Bear with me on this one, I'm sick and it may not all come out right.
In the now-classic novel Interview with the Vampire, Anne Rice refreshed the archetypal vampire myth for a late-20th-century audience. The story is ostensibly a simple one: having suffered a tremendous personal loss, an 18th-century Louisiana plantation owner named Louis Pointe du Lac descends into an alcoholic stupor. At his emotional nadir, he is confronted by Lestat, a charismatic and powerful vampire who chooses Louis to be his fledgling. The two prey on innocents, give their "dark gift" to a young girl, and seek out others of their kind (notably the ancient vampire Armand) in Paris. But a summary of this story bypasses the central attractions of the novel. First and foremost, the method Rice chose to tell her tale--with Louis' first-person confession to a skeptical boy--transformed the vampire from a hideous predator into a highly sympathetic, seductive, and all-too-human figure. Second, by entering the experience of an immortal character, one raised with a deep Catholic faith, Rice was able to explore profound philosophical concerns--the nature of evil, the reality of death, and the limits of human perception--in ways not possible from the perspective of a more finite narrator.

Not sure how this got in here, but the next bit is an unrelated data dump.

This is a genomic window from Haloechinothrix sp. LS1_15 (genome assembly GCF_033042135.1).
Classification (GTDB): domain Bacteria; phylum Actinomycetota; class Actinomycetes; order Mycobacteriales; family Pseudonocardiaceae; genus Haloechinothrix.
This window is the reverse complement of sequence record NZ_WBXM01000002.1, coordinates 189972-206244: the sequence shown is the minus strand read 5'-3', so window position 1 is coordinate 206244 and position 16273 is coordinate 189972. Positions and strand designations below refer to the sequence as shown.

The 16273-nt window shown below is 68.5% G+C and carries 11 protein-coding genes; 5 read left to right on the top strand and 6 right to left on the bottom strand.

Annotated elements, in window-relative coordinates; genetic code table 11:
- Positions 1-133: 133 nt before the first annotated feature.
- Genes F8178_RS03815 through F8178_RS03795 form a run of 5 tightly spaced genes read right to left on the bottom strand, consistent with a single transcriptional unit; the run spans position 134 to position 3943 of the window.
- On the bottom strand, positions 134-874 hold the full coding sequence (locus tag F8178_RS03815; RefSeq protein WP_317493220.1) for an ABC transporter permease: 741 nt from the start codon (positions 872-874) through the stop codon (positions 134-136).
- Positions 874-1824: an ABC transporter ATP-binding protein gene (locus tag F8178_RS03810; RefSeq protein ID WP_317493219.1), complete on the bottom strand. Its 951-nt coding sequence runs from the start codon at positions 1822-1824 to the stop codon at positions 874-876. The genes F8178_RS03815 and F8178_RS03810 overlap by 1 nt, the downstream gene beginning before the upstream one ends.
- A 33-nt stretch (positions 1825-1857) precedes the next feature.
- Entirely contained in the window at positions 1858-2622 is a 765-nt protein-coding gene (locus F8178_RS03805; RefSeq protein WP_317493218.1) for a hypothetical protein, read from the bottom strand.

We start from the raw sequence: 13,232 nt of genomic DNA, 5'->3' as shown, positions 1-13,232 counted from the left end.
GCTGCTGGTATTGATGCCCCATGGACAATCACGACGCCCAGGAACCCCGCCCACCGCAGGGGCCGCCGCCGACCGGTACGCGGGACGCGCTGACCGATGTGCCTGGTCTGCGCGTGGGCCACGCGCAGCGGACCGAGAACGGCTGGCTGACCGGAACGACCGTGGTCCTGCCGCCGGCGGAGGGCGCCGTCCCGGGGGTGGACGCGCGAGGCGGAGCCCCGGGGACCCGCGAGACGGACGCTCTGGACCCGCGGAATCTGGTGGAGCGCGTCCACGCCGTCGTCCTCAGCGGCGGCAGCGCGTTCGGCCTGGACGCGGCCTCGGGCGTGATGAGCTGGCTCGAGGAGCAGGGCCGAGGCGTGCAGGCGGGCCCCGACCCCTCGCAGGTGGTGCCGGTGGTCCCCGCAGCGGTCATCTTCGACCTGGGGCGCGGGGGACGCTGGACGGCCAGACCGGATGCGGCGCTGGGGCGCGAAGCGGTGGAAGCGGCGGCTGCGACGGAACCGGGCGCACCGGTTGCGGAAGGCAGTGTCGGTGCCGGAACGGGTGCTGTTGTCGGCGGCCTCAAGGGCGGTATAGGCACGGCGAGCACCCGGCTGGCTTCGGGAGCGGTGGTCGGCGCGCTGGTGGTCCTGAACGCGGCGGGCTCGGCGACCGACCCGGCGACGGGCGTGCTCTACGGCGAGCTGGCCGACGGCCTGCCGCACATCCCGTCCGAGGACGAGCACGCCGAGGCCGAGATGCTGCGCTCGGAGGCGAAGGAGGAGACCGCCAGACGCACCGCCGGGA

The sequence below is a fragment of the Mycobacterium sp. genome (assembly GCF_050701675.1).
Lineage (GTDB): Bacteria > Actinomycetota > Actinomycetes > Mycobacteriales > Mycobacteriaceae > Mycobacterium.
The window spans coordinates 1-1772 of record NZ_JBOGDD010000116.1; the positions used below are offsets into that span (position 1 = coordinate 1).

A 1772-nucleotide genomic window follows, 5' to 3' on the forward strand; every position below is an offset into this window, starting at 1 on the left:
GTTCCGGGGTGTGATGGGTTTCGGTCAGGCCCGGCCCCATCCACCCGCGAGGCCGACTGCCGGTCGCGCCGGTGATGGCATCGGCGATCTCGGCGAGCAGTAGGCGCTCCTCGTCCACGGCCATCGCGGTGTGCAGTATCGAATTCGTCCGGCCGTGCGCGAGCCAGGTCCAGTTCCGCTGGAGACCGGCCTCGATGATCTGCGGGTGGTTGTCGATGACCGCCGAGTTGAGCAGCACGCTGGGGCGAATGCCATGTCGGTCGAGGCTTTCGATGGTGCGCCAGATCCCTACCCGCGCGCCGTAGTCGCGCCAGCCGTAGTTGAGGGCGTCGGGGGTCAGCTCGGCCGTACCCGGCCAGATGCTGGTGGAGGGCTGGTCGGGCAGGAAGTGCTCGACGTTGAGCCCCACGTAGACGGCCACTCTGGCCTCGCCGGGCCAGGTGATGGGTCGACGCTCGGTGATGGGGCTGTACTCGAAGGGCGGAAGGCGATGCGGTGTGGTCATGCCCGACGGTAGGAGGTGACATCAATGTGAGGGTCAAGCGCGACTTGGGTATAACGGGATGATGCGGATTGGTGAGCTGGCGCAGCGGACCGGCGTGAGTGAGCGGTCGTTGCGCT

If you've never seen the movie (let's face it, though, who hasn't) this book is amazing. The picture that Louis sets when he describes where he is, or how it differs from today is just beautiful. The pacing can be a little slow in places, but its forgiveable with how much information your getting. It really helps to pull you into the story.
I love that throughout the whole story, when in present tense, the two in the room are always named the vampire and the boy. And though we learn the vampire's name, we never get a name for the boy. Mrs. Rice had a flare for this romantic horror that she brings through with her vampires. They're frightening to be sure, but you can't help but fall for them. I'm a fan, and I can't wait to get to "The Vampire Lestat"
Rating: R for adult themes
Recommended for: Anyone that needs a GOOD vampire novel with strong characters thats been thuroughly researched.
Not Recommended for: Children and young adults, anyone who needs constant fast pace in writing.